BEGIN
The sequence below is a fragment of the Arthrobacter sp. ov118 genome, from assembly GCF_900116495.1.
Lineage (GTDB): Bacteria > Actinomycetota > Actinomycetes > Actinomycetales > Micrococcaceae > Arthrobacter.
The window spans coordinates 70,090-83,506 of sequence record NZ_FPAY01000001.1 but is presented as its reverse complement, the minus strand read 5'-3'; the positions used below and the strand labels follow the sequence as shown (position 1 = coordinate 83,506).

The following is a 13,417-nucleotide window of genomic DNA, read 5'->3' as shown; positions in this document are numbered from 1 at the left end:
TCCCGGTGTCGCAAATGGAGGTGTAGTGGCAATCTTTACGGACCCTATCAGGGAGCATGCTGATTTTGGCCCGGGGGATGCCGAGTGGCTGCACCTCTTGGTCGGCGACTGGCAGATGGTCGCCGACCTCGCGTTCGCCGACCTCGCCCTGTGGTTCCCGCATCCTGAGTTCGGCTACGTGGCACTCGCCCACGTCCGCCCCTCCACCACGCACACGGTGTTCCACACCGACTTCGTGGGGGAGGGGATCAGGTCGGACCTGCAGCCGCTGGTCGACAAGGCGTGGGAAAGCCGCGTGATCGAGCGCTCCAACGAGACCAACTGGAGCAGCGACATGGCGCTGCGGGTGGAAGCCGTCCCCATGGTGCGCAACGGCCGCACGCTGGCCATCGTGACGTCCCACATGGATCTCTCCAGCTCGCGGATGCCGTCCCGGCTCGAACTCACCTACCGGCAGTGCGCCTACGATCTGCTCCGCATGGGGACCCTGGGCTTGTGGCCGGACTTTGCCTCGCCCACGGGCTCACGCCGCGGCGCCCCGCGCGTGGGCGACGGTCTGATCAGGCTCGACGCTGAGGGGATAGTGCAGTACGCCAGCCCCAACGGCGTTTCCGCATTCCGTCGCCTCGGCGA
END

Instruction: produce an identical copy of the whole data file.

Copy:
The sequence below is a fragment of the Arthrobacter sp. ov118 genome, from assembly GCF_900116495.1.
Lineage (GTDB): Bacteria > Actinomycetota > Actinomycetes > Actinomycetales > Micrococcaceae > Arthrobacter.
The window spans coordinates 70,090-83,506 of sequence record NZ_FPAY01000001.1 but is presented as its reverse complement, the minus strand read 5'-3'; the positions used below and the strand labels follow the sequence as shown (position 1 = coordinate 83,506).

The following is a 13,417-nucleotide window of genomic DNA, read 5'->3' as shown; positions in this document are numbered from 1 at the left end:
TCCCGGTGTCGCAAATGGAGGTGTAGTGGCAATCTTTACGGACCCTATCAGGGAGCATGCTGATTTTGGCCCGGGGGATGCCGAGTGGCTGCACCTCTTGGTCGGCGACTGGCAGATGGTCGCCGACCTCGCGTTCGCCGACCTCGCCCTGTGGTTCCCGCATCCTGAGTTCGGCTACGTGGCACTCGCCCACGTCCGCCCCTCCACCACGCACACGGTGTTCCACACCGACTTCGTGGGGGAGGGGATCAGGTCGGACCTGCAGCCGCTGGTCGACAAGGCGTGGGAAAGCCGCGTGATCGAGCGCTCCAACGAGACCAACTGGAGCAGCGACATGGCGCTGCGGGTGGAAGCCGTCCCCATGGTGCGCAACGGCCGCACGCTGGCCATCGTGACGTCCCACATGGATCTCTCCAGCTCGCGGATGCCGTCCCGGCTCGAACTCACCTACCGGCAGTGCGCCTACGATCTGCTCCGCATGGGGACCCTGGGCTTGTGGCCGGACTTTGCCTCGCCCACGGGCTCACGCCGCGGCGCCCCGCGCGTGGGCGACGGTCTGATCAGGCTCGACGCTGAGGGGATAGTGCAGTACGCCAGCCCCAACGGCGTTTCCGCATTCCGTCGCCTCGGCGA